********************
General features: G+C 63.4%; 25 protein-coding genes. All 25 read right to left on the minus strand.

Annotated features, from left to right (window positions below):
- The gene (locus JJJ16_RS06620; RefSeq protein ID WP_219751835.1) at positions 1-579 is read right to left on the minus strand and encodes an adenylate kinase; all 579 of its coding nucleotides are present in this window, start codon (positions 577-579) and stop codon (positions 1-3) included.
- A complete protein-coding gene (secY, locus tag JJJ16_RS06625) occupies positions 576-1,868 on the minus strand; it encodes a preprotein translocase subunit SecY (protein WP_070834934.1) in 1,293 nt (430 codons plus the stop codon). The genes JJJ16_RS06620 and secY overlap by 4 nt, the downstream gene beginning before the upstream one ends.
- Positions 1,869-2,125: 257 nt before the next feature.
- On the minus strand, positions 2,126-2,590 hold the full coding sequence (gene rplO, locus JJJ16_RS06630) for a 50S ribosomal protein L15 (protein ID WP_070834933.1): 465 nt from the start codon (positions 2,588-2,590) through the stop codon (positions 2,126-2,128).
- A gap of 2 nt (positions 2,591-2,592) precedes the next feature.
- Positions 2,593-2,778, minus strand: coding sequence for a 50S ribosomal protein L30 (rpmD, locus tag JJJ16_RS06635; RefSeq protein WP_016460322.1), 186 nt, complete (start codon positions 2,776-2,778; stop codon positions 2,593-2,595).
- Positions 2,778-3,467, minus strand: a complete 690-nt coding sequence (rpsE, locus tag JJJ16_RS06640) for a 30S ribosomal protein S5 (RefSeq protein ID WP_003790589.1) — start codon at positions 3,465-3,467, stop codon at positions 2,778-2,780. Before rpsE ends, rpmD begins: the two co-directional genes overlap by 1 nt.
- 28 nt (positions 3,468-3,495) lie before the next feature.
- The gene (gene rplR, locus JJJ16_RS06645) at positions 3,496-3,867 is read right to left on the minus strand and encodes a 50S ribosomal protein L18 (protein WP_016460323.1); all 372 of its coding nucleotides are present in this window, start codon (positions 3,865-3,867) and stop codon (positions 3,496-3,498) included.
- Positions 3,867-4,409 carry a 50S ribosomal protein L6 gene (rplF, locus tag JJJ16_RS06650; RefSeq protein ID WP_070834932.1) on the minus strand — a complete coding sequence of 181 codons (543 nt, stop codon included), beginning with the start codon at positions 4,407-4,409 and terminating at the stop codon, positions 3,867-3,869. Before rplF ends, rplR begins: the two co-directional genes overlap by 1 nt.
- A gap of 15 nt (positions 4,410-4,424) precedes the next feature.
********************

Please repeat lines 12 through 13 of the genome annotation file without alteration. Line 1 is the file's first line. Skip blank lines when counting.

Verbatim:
- Positions 3,867-4,409 carry a 50S ribosomal protein L6 gene (rplF, locus tag JJJ16_RS06650; RefSeq protein ID WP_070834932.1) on the minus strand — a complete coding sequence of 181 codons (543 nt, stop codon included), beginning with the start codon at positions 4,407-4,409 and terminating at the stop codon, positions 3,867-3,869. Before rplF ends, rplR begins: the two co-directional genes overlap by 1 nt.
- A gap of 15 nt (positions 4,410-4,424) precedes the next feature.